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THEATER REVIEWS / ‘BLEACHER BUMS’ : Team Spirit : The cast puts forth its best ensemble effort in the comedy that depicts America’s favorite summer pastime.

SPECIAL TO THE TIMES

In the entire history of theater, it would be difficult to think of a play that’s more purely American than “Bleacher Bums.” And it would be difficult to think of a more appropriate summer treat. Why, there might even be a lesson or two about sportsmanship and camaraderie among all those laughs.

The show is running at the Conejo Players Theater in Thousand Oaks. Its director, Francine Markow, appeared for several months in the show’s nine-year Los Angeles run.

For the record:
12:00 AM, Jul. 02, 1992 For the Record
Los Angeles Times Thursday July 2, 1992 Ventura County Edition Ventura County Life Part J Page 4 Column 6 Zones Desk 1 inches; 32 words Type of Material: Correction
Actress omitted--In last week’s review of the Conejo Players’ fine production of “Bleacher Bums,” which runs Thursday through Saturday nights through July 25, the name of actress Arlene Weisenberg was unintentionally omitted.

Set in Chicago’s Wrigley Field, the play follows several die-hard Cubs fans as they kibitz and place bets with one another during the course of a game with the St. Louis Cardinals. To appreciate it fully, one would have to be at least vaguely aware of the rules of America’s Pastime, and cognizant of the Chicago fans’ love affair with their perpetually losing Cubs.

One, too, would have to accept that there is no intermission in “Bleacher Bums,” only a seventh-inning stretch, in which the audience is urged to sing “Take Me Out to the Ball Game” along with the cast. How do you explain that to a Frenchman, a Swede or a Croat?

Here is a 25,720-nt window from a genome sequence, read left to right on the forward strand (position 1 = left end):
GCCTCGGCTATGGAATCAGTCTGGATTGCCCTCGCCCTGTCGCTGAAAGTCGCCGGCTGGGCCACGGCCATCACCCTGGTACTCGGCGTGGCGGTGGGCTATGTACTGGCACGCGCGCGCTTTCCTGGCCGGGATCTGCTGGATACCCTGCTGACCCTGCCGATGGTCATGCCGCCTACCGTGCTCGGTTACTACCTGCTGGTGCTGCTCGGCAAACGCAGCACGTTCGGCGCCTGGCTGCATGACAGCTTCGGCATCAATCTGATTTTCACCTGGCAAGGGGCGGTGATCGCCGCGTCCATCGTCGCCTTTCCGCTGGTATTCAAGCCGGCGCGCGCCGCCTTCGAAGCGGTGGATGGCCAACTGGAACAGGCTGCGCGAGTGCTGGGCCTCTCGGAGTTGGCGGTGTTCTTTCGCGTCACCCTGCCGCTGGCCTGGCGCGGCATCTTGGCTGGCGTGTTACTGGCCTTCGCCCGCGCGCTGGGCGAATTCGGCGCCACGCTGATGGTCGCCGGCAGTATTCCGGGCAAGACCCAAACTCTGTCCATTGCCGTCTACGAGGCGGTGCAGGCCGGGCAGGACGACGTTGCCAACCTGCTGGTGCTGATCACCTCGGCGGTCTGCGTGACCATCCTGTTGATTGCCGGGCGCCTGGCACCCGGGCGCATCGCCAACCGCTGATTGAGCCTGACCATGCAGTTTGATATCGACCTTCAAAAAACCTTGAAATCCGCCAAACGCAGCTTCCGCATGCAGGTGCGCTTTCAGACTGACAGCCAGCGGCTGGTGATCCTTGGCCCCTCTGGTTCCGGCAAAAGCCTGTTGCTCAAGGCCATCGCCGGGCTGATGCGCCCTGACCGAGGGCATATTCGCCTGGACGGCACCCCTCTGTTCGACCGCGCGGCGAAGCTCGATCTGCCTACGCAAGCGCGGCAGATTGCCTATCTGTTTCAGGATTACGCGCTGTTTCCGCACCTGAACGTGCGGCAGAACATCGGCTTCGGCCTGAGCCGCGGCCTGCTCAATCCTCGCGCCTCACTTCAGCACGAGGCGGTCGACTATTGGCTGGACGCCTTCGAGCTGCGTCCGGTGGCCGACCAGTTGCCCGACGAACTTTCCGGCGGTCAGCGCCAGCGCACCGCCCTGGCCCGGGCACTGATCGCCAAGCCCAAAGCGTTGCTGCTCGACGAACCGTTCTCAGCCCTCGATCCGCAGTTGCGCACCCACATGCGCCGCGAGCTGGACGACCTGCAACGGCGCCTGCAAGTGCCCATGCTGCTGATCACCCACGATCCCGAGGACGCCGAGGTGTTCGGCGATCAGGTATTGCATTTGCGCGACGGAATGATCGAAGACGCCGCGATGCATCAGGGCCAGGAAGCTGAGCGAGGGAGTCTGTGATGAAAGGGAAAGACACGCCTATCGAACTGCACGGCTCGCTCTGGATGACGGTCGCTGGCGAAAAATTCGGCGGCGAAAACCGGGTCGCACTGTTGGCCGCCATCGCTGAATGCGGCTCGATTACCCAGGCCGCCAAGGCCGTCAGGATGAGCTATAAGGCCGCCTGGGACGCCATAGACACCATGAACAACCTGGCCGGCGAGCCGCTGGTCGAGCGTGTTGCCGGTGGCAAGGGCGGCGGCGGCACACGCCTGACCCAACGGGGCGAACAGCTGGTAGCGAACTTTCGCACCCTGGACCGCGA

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Even the writing of “Bleacher Bums” comes out of a distinctively American concept: improvisational theater. The script is a joint effort, credited to nine members of Chicago’s Organic Theatre Company, after a concept by then-member Joe Mantegna. (Another well-known member of the group, Dennis Franz, went on to co-star in “Hill Street Blues.”)

Markow’s production is a smoothly running machine. Her cast is an ensemble in the most complimentary sense of the word: There are no stars here.

There is a star turn, however. Sure, the character of Richie is an overly stereotyped nerd. But Scott Barrett takes the part and runs with it, earning several of the evening’s biggest laughs.

Other Bleacher Bums include Melody King (Sheri DeMieri), who’s at least as interested in her suntan as the game; Zig (Stephen Carver), who seems to have the strongest urge to bet on anything; Greg (David Mitchell Karen), a blind fan who listens to the play-by-play on his transistor radio; the Cheerleader (Paul Eierdam), an especially boisterous supporter of the team; Marvin (David McMoyler), who has given up on the Cubs, placing his bets against them; and Decker (J. Curtis Swanson), the most “normal” person of the lot, who forms a sort of center for the group.

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A little girl, played by Mindy Mittleman, appears briefly, as does a security guard, played by Jim Leedom. Michael Markow’s set is wonderfully evocative, and it’s Jeff Canitz who puts the lights on in Wrigley Field.

* WHERE AND WHEN

“Bleacher Bums” continues through July 25 at the Conejo Players Theater, 351 S. Moorpark Road in Thousand Oaks. General-admission tickets are $8 for Thursday night performances; $10 for Friday and Saturdays. All shows are at 8:30 p.m. For reservations or further information, call 495-3715.


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